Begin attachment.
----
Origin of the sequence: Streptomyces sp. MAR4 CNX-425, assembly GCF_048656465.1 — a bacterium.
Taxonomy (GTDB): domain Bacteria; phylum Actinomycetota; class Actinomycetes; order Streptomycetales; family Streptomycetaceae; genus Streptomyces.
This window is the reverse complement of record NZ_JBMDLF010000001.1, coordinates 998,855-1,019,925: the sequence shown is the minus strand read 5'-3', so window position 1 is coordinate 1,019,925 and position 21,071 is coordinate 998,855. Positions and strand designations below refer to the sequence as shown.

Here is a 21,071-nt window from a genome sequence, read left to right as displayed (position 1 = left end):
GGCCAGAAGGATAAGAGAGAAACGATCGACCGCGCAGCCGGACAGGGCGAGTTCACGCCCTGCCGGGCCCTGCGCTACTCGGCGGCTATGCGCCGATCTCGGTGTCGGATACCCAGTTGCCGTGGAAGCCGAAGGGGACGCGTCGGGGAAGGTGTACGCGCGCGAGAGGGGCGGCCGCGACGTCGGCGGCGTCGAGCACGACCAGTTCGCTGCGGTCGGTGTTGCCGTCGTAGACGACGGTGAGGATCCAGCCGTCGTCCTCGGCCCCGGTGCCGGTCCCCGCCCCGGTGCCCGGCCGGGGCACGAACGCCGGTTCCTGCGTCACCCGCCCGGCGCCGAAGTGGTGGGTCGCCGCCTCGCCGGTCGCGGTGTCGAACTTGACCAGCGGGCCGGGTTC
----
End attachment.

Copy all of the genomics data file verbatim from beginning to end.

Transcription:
Origin of the sequence: Streptomyces sp. MAR4 CNX-425, assembly GCF_048656465.1 — a bacterium.
Taxonomy (GTDB): domain Bacteria; phylum Actinomycetota; class Actinomycetes; order Streptomycetales; family Streptomycetaceae; genus Streptomyces.
This window is the reverse complement of record NZ_JBMDLF010000001.1, coordinates 998,855-1,019,925: the sequence shown is the minus strand read 5'-3', so window position 1 is coordinate 1,019,925 and position 21,071 is coordinate 998,855. Positions and strand designations below refer to the sequence as shown.

Here is a 21,071-nt window from a genome sequence, read left to right as displayed (position 1 = left end):
GGCCAGAAGGATAAGAGAGAAACGATCGACCGCGCAGCCGGACAGGGCGAGTTCACGCCCTGCCGGGCCCTGCGCTACTCGGCGGCTATGCGCCGATCTCGGTGTCGGATACCCAGTTGCCGTGGAAGCCGAAGGGGACGCGTCGGGGAAGGTGTACGCGCGCGAGAGGGGCGGCCGCGACGTCGGCGGCGTCGAGCACGACCAGTTCGCTGCGGTCGGTGTTGCCGTCGTAGACGACGGTGAGGATCCAGCCGTCGTCCTCGGCCCCGGTGCCGGTCCCCGCCCCGGTGCCCGGCCGGGGCACGAACGCCGGTTCCTGCGTCACCCGCCCGGCGCCGAAGTGGTGGGTCGCCGCCTCGCCGGTCGCGGTGTCGAACTTGACCAGCGGGCCGGGTTC